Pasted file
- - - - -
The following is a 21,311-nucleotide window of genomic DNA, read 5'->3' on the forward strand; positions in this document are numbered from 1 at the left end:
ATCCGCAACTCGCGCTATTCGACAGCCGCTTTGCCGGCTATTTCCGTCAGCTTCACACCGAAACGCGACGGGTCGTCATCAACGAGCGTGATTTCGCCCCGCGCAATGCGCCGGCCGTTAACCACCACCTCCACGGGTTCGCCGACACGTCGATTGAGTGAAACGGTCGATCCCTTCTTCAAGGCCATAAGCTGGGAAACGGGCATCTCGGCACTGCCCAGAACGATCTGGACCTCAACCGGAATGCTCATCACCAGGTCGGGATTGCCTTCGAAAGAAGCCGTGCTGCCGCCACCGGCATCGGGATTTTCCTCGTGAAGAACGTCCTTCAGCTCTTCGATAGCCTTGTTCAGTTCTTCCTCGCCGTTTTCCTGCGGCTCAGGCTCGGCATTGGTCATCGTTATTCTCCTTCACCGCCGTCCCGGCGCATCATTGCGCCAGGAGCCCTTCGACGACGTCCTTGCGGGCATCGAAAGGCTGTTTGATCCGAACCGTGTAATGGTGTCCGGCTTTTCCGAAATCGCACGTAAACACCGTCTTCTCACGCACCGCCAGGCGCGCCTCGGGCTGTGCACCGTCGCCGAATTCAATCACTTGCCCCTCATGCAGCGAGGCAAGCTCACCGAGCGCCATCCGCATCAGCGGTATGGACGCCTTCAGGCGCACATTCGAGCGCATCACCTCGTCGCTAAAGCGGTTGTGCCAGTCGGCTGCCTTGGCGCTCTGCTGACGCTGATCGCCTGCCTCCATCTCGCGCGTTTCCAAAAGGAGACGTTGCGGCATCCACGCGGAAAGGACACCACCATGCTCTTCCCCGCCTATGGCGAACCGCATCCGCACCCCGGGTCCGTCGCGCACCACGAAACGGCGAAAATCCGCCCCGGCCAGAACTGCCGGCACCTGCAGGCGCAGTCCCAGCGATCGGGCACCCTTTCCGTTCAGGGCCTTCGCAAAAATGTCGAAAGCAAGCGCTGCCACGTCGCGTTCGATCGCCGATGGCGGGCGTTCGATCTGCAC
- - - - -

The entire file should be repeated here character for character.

The following is a 21,311-nucleotide window of genomic DNA, read 5'->3' on the forward strand; positions in this document are numbered from 1 at the left end:
ATCCGCAACTCGCGCTATTCGACAGCCGCTTTGCCGGCTATTTCCGTCAGCTTCACACCGAAACGCGACGGGTCGTCATCAACGAGCGTGATTTCGCCCCGCGCAATGCGCCGGCCGTTAACCACCACCTCCACGGGTTCGCCGACACGTCGATTGAGTGAAACGGTCGATCCCTTCTTCAAGGCCATAAGCTGGGAAACGGGCATCTCGGCACTGCCCAGAACGATCTGGACCTCAACCGGAATGCTCATCACCAGGTCGGGATTGCCTTCGAAAGAAGCCGTGCTGCCGCCACCGGCATCGGGATTTTCCTCGTGAAGAACGTCCTTCAGCTCTTCGATAGCCTTGTTCAGTTCTTCCTCGCCGTTTTCCTGCGGCTCAGGCTCGGCATTGGTCATCGTTATTCTCCTTCACCGCCGTCCCGGCGCATCATTGCGCCAGGAGCCCTTCGACGACGTCCTTGCGGGCATCGAAAGGCTGTTTGATCCGAACCGTGTAATGGTGTCCGGCTTTTCCGAAATCGCACGTAAACACCGTCTTCTCACGCACCGCCAGGCGCGCCTCGGGCTGTGCACCGTCGCCGAATTCAATCACTTGCCCCTCATGCAGCGAGGCAAGCTCACCGAGCGCCATCCGCATCAGCGGTATGGACGCCTTCAGGCGCACATTCGAGCGCATCACCTCGTCGCTAAAGCGGTTGTGCCAGTCGGCTGCCTTGGCGCTCTGCTGACGCTGATCGCCTGCCTCCATCTCGCGCGTTTCCAAAAGGAGACGTTGCGGCATCCACGCGGAAAGGACACCACCATGCTCTTCCCCGCCTATGGCGAACCGCATCCGCACCCCGGGTCCGTCGCGCACCACGAAACGGCGAAAATCCGCCCCGGCCAGAACTGCCGGCACCTGCAGGCGCAGTCCCAGCGATCGGGCACCCTTTCCGTTCAGGGCCTTCGCAAAAATGTCGAAAGCAAGCGCTGCCACGTCGCGTTCGATCGCCGATGGCGGGCGTTCGATCTGCAC